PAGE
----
“Viene Signora, non perdiamo tempo/Come on, Ma’am, let’s not waste time.” At 85, Flavio had the right to be in a hurry, but I had to gather up the baby, all of her kit, find Elvis’ leash and lock the doors behind us.
Once we were all belted in to the car, Flavio turned to me with a shining grin on his furrowed face. In his hands were a brand, new pair of green rubber boots. “New boots for new wine,” he said.
It was September of 1998, and six months since we had bought Flavio’s barn and vineyard in the Monferrato hills. Roberto and I hadn’t realized when we signed the deed transfer that we were taking on both the property and its original owner.
We had been living in the historic center of Asti when Rebecca was born. I suppose some maternal hormone kicked in, because I became determined to find a garden, a bit of green, a tree to hang a swing for her. Roberto humored me, and allowed himself to be dragged along to view fifty or so weedy vegetable patches, scruffy orchards, and their crumbling tool sheds. Then, I met Flavio, and our lives took a turn.
The land had been in the Bello family for centuries, but Flavio and Lia had no children to leave it to.
There was a brick corn barn at the end of the lane, surrounded by the roses that Lia loved…and rosemary, erba di S. Pietro, and sage. Behind the barn, the land sloped away, and the layers of Monferrato hills unfurled. The view was just plain mozzafiato/breathtaking.
The vineyard had been planted by Flavio’s father; it was old, sickly and northfacing. But, he had been scratching enough wine out of it to give himself an excuse to leave the stuffy apartment in town, and to spend fine days in the country air. He only agreed to sell when his hips ached with the climb. And he only agreed to sell to us—or so Roberto later decided—because he knew he had found a naïve American with more energy than sense. Flavio didn’t need our money, as much as he needed to continue making his wine. I was easy to convince.
I had come to Italy from flat, tropical Florida and had drunk wine only as the base ingredient of a spritzer. But, in Italy, and especially in the hills of Piemonte, wine is an ingredient of life. I was determined to learn about that life. Flavio and I tramped between the brown scrub and spiny undergrowth of the Piemontese “giornata,” the traditional measure of land a man could plow in a day. He taught me to prune the tangled vines of the previous year and to tie up the best branch, which would grow into our new crop. Over the spring, we passed between the rows with sickle and scythe—until Roberto turned up with a gas powered ‘decespugliatore’. Through the summer, I mixed the ‘verderame;’ the beautiful tropical turquoise colored disinfectant spray, and pumped my way through the grasping greenery. Sometimes, with tiny Rebecca in a sling across my chest. In late August, we had our vendemmia, our grape harvest.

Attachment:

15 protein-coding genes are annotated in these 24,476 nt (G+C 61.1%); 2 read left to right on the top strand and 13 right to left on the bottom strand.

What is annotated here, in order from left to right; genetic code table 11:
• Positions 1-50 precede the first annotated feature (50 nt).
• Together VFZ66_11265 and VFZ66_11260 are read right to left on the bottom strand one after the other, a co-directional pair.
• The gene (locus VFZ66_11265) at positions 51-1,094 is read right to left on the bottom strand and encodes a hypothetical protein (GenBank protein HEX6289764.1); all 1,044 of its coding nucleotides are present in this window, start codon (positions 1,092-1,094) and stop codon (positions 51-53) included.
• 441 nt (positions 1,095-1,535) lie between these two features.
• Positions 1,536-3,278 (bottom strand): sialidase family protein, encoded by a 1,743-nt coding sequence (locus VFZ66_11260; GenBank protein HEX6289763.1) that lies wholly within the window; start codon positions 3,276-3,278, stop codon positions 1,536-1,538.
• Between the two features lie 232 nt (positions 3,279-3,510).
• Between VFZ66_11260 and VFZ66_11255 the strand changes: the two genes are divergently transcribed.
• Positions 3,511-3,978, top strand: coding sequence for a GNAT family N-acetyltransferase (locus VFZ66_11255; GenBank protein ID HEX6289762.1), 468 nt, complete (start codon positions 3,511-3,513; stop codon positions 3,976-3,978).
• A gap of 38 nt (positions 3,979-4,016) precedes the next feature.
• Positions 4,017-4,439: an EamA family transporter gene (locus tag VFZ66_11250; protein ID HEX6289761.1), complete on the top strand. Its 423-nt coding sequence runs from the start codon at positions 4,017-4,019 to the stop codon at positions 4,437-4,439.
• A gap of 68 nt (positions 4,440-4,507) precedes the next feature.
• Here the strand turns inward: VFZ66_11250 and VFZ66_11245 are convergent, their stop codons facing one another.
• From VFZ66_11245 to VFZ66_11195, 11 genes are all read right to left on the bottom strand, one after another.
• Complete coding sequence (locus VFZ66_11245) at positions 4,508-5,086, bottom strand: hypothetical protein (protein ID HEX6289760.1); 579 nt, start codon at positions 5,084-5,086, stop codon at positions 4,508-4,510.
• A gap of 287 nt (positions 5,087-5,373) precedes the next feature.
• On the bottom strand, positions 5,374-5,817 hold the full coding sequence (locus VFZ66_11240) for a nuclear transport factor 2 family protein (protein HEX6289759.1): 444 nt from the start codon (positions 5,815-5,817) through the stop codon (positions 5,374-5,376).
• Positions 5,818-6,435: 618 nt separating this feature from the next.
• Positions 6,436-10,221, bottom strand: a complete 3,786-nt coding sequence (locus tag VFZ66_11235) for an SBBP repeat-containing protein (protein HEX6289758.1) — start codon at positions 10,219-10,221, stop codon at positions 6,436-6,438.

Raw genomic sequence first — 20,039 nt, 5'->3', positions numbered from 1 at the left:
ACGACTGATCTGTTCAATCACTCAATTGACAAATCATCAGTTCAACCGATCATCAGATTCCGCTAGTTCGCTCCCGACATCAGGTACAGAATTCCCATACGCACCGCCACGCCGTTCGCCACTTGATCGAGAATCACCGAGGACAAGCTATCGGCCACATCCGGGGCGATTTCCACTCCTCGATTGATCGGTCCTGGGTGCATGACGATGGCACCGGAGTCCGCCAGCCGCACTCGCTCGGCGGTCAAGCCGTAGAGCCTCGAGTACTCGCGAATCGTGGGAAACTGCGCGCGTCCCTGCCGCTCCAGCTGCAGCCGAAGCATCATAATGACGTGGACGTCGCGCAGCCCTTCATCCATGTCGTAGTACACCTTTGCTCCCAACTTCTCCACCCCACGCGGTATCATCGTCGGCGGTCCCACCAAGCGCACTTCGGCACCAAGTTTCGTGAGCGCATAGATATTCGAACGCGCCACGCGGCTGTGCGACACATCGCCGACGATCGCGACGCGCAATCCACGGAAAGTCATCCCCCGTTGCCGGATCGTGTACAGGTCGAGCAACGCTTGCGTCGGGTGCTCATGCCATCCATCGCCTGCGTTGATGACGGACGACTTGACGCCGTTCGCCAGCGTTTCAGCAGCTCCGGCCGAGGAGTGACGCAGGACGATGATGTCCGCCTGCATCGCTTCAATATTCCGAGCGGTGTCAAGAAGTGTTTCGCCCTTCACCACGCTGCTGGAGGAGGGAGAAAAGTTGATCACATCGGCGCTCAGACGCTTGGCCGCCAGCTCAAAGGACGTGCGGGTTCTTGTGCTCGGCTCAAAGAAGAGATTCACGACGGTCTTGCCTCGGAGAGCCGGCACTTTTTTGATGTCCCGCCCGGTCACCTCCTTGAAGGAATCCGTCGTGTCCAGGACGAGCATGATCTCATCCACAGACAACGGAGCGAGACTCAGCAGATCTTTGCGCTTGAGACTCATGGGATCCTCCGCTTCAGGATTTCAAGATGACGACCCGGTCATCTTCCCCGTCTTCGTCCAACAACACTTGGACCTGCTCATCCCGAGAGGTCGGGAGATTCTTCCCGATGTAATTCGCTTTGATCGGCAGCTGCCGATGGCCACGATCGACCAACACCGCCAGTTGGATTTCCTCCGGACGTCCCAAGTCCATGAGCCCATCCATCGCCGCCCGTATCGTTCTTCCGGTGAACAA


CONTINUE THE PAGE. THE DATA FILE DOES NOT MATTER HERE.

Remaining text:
A dozen or so plastic cases of dark, dusty blue Barbera were dragged up to the barn. We were so proud, and I remember that when I went to the agricultural supply store to buy siphon and bottles, I affected a bit of ‘vignaiuolo’ swagger.
Finally, the day came when the green boots went on and I pranced around in the big ‘arbi’ until the dark pink grape mash came up to my shins. Flavio held Rebecca up to watch and giggle; Elvis tried to jump in with me. It was a far cry from a scene of Gina Lollabridgida in a peasant blouse…
Eventually the mash in the tub “boiled,” fermented, and we transferred it, to age, into big glass ‘damigianne’ in wicker baskets.
A year after we’d bought the vineyard, the wine was siphoned into bottles, the bottles corked with my father-in-law’s ‘tappatrice,’ I had gone to a printing shop in Asti and had official looking labels made: Chillowocky Red 1998.
It was, as they say here in Monferrato, ‘molto genuino’…very authentic. It was acidic and awful.
But, we drank every single bottle, though we hadn’t the nerve to offer it to anyone else. It was our own.
The following winter, the old vines were chopped down for firewood. Even Flavio had had to admit that the time had come. He began to teach me to prune the roses, instead. But, because of that year of Chillowocky Red, I had learned a lot– about Monferrato and monferrini, about what it takes to make wine, about my own limits. I had a fine friend in Flavio. And, Rebecca had her swing, in the old persimmon tree that looked out over the neighbor’s vineyards.